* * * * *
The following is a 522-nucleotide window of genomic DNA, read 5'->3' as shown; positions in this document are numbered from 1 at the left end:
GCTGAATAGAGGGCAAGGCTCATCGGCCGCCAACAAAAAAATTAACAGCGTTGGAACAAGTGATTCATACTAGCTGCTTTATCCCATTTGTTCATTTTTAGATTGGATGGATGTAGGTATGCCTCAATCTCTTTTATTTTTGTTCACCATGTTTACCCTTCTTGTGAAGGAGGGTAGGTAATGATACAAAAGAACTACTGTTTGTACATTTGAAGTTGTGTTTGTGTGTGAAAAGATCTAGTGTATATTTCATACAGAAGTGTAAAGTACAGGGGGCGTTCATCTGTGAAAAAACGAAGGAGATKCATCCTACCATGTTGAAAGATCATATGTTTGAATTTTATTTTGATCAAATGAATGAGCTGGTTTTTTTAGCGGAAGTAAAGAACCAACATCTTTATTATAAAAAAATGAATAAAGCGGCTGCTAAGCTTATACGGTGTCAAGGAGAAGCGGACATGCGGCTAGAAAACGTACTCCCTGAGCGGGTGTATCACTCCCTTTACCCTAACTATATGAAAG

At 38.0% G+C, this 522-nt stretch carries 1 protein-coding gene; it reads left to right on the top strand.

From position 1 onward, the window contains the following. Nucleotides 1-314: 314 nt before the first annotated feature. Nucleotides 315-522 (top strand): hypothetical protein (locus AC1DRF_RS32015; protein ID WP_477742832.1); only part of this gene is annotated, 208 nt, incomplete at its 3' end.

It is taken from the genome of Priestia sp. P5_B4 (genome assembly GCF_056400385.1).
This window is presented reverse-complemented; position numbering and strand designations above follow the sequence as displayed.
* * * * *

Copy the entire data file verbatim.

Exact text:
The following is a 522-nucleotide window of genomic DNA, read 5'->3' as shown; positions in this document are numbered from 1 at the left end:
GCTGAATAGAGGGCAAGGCTCATCGGCCGCCAACAAAAAAATTAACAGCGTTGGAACAAGTGATTCATACTAGCTGCTTTATCCCATTTGTTCATTTTTAGATTGGATGGATGTAGGTATGCCTCAATCTCTTTTATTTTTGTTCACCATGTTTACCCTTCTTGTGAAGGAGGGTAGGTAATGATACAAAAGAACTACTGTTTGTACATTTGAAGTTGTGTTTGTGTGTGAAAAGATCTAGTGTATATTTCATACAGAAGTGTAAAGTACAGGGGGCGTTCATCTGTGAAAAAACGAAGGAGATKCATCCTACCATGTTGAAAGATCATATGTTTGAATTTTATTTTGATCAAATGAATGAGCTGGTTTTTTTAGCGGAAGTAAAGAACCAACATCTTTATTATAAAAAAATGAATAAAGCGGCTGCTAAGCTTATACGGTGTCAAGGAGAAGCGGACATGCGGCTAGAAAACGTACTCCCTGAGCGGGTGTATCACTCCCTTTACCCTAACTATATGAAAG

At 38.0% G+C, this 522-nt stretch carries 1 protein-coding gene; it reads left to right on the top strand.

From position 1 onward, the window contains the following. Nucleotides 1-314: 314 nt before the first annotated feature. Nucleotides 315-522 (top strand): hypothetical protein (locus AC1DRF_RS32015; protein ID WP_477742832.1); only part of this gene is annotated, 208 nt, incomplete at its 3' end.

It is taken from the genome of Priestia sp. P5_B4 (genome assembly GCF_056400385.1).
This window is presented reverse-complemented; position numbering and strand designations above follow the sequence as displayed.